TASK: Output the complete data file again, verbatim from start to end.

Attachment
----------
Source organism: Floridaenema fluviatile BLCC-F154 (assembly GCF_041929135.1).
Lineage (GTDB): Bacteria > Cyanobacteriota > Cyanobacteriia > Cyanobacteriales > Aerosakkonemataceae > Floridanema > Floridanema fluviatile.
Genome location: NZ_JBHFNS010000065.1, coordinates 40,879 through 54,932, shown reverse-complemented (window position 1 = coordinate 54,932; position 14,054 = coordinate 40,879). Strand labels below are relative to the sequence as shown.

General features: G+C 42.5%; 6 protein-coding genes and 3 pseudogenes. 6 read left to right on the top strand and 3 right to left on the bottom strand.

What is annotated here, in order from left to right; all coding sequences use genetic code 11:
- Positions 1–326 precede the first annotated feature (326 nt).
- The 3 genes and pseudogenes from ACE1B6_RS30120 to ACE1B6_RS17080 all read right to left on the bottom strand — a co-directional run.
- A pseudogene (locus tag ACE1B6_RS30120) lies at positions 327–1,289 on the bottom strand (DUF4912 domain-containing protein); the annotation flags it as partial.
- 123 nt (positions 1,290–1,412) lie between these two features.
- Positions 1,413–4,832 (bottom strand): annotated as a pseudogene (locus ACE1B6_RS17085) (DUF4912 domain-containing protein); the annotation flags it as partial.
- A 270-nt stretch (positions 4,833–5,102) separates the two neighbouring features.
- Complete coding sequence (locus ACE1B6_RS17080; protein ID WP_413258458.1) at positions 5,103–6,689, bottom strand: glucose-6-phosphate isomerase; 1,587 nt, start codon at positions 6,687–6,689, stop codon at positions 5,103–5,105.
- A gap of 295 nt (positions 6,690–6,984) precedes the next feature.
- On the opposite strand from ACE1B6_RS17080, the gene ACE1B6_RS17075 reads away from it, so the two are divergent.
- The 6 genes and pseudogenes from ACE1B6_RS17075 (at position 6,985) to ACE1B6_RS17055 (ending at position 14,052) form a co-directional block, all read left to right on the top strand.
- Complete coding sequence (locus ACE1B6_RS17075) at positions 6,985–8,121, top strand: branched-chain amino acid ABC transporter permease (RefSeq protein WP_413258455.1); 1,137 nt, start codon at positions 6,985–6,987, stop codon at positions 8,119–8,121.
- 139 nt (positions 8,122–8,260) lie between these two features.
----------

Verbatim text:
Source organism: Floridaenema fluviatile BLCC-F154 (assembly GCF_041929135.1).
Lineage (GTDB): Bacteria > Cyanobacteriota > Cyanobacteriia > Cyanobacteriales > Aerosakkonemataceae > Floridanema > Floridanema fluviatile.
Genome location: NZ_JBHFNS010000065.1, coordinates 40,879 through 54,932, shown reverse-complemented (window position 1 = coordinate 54,932; position 14,054 = coordinate 40,879). Strand labels below are relative to the sequence as shown.

General features: G+C 42.5%; 6 protein-coding genes and 3 pseudogenes. 6 read left to right on the top strand and 3 right to left on the bottom strand.

What is annotated here, in order from left to right; all coding sequences use genetic code 11:
- Positions 1–326 precede the first annotated feature (326 nt).
- The 3 genes and pseudogenes from ACE1B6_RS30120 to ACE1B6_RS17080 all read right to left on the bottom strand — a co-directional run.
- A pseudogene (locus tag ACE1B6_RS30120) lies at positions 327–1,289 on the bottom strand (DUF4912 domain-containing protein); the annotation flags it as partial.
- 123 nt (positions 1,290–1,412) lie between these two features.
- Positions 1,413–4,832 (bottom strand): annotated as a pseudogene (locus ACE1B6_RS17085) (DUF4912 domain-containing protein); the annotation flags it as partial.
- A 270-nt stretch (positions 4,833–5,102) separates the two neighbouring features.
- Complete coding sequence (locus ACE1B6_RS17080; protein ID WP_413258458.1) at positions 5,103–6,689, bottom strand: glucose-6-phosphate isomerase; 1,587 nt, start codon at positions 6,687–6,689, stop codon at positions 5,103–5,105.
- A gap of 295 nt (positions 6,690–6,984) precedes the next feature.
- On the opposite strand from ACE1B6_RS17080, the gene ACE1B6_RS17075 reads away from it, so the two are divergent.
- The 6 genes and pseudogenes from ACE1B6_RS17075 (at position 6,985) to ACE1B6_RS17055 (ending at position 14,052) form a co-directional block, all read left to right on the top strand.
- Complete coding sequence (locus ACE1B6_RS17075) at positions 6,985–8,121, top strand: branched-chain amino acid ABC transporter permease (RefSeq protein WP_413258455.1); 1,137 nt, start codon at positions 6,985–6,987, stop codon at positions 8,119–8,121.
- 139 nt (positions 8,122–8,260) lie between these two features.